Blaine County joined three other counties in south-central Idaho in experiencing reduced crime rates in 2009.
The information is contained in the annual "Crime in Idaho" report released July 1 by the Idaho State Police Uniform Crime Reporting Program in Meridian. ISP compiles the data based on reports filed by police agencies throughout the state.
According to the report, Blaine County's crime rate dropped 23.8 percent in 2009. Other counties in ISP Region 4 showing crime rate reductions were Camas County at 45.3 percent, Gooding County at 33.8 percent and Twin Falls County at 4.4 percent.
The report states that the crime rate in Jerome County showed no change in 2009 compared to 2008. Crime rate increases were experienced in Cassia, Lincoln and Minidoka counties.
Statewide, the crime rate dropped 2 percent in 2009.
ISP bases the crime rate on "Type A" crimes that were reported to police agencies, whether or not the agency ultimately determines that a crime was actually committed. Type A crimes are defined as crimes against persons, society or property, and include offenses ranging from vandalism to murder.
All five police agencies in Blaine County reported reduced crime in 2009. The largest decrease was reported by the Hailey Police Department at 30.8 percent. The Ketchum Police Department reported a crime decrease of 24.2 percent, the Sun Valley Police Department 21.3 percent, the Blaine County Sheriff's Office 19.5 percent and the Bellevue Marshal's Office 11.9 percent.
"We're happy with the crime rate—I'm glad it's down," said Blaine County Sheriff Walt Femling.
The sheriff gave three reasons why he thinks crime is down in Blaine County. One, there were fewer people in the Wood River Valley in 2009; two, use of methamphetamine has decreased in the valley; and three, consolidated agencies have made it easier for police to have a visible presence.
Femling was referring to contracts his office has with the cities of Ketchum and Bellevue to provide police services. He said the consolidation improves cooperation and makes it easier to channel police resources where needed.
The sheriff said that in 2009 there were about 200 fewer construction projects in the valley, which translates to fewer workers coming into the area from outside.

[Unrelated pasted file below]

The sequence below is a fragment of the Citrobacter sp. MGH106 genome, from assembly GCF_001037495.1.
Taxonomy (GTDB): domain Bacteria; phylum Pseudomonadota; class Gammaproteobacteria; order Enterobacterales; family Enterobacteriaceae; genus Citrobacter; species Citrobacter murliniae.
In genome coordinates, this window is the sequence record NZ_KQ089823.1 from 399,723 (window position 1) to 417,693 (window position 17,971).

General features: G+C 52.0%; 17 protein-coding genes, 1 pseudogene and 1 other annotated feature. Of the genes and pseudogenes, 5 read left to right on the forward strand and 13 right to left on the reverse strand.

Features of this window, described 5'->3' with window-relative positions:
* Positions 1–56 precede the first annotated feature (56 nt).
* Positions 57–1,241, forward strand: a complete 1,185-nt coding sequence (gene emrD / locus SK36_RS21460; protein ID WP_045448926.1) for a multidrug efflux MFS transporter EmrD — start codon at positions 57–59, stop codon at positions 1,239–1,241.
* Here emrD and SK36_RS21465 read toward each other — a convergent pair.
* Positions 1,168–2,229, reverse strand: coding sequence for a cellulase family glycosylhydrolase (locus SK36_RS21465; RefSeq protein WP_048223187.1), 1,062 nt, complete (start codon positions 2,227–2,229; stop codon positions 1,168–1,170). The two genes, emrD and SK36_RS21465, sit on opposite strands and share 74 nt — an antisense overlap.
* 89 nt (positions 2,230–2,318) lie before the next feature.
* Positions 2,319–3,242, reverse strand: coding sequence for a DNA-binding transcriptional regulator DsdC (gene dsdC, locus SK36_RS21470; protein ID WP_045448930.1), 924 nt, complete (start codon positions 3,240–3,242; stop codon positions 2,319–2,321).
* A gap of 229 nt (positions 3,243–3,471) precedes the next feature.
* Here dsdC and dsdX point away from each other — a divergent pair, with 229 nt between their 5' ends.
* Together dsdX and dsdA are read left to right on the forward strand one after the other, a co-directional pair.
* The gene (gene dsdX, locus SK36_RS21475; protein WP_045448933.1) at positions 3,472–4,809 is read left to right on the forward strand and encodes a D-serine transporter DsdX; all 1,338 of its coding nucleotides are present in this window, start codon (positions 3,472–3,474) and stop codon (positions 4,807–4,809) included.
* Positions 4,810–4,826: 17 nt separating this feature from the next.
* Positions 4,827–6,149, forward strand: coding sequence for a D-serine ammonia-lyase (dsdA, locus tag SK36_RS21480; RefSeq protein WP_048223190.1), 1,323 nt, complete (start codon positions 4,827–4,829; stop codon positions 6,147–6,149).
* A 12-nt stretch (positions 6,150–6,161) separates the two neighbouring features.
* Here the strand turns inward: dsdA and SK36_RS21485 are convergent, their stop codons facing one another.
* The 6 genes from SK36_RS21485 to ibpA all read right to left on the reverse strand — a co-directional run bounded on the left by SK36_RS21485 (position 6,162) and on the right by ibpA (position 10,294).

"We have less people that are workers, we have less people in the bars, meaning fewer assaults and DUIs," Femling said.
The sheriff said methamphetamine use is down because of fewer workers coming into the area, increased school drug education and because the drug's price has gone up.
"Methamphetamine has a direct effect on the crime increase nationwide," Femling said. "Crime rates are skyrocketing in areas where they can't control meth. We're not running into it as frequently as we did five years ago."
Gooding County Sheriff Shawn Gough said he's uncertain why crime is down in his area, but noted that the population has actually increased and echoed Femling's statements regarding declining methamphetamine distribution.
"We've had a hard time even buying any meth," said Gough, referring to narcotics investigations. "We're buying mostly marijuana.
"You've got no meth, you've got a bad economy—maybe they just can't afford it anymore. Everybody thinks the bad economy makes crime go up, but it's gone down."
Authorities in counties in Region 4 with higher crime rates in 2009 seemed reticent to discuss the issue.
Albert Barrus, prosecuting attorney in Cassia County, where the ISP report shows an unusually high increase of 138 percent, said he thinks the reported increase is attributable to reporting errors in the previous year.
"Something's not right, because it certainly didn't double," said Barrus, who referred the Idaho Mountain Express to the Cassia County Sheriff's Office for more information.
A call there was not returned by press deadline Tuesday.
Neither was a call returned by the Lincoln County Sheriff's Office. According to the report, Lincoln County experienced a crime rate increase in 2009 of 55.9 percent.
Terry Smith: firstname.lastname@example.org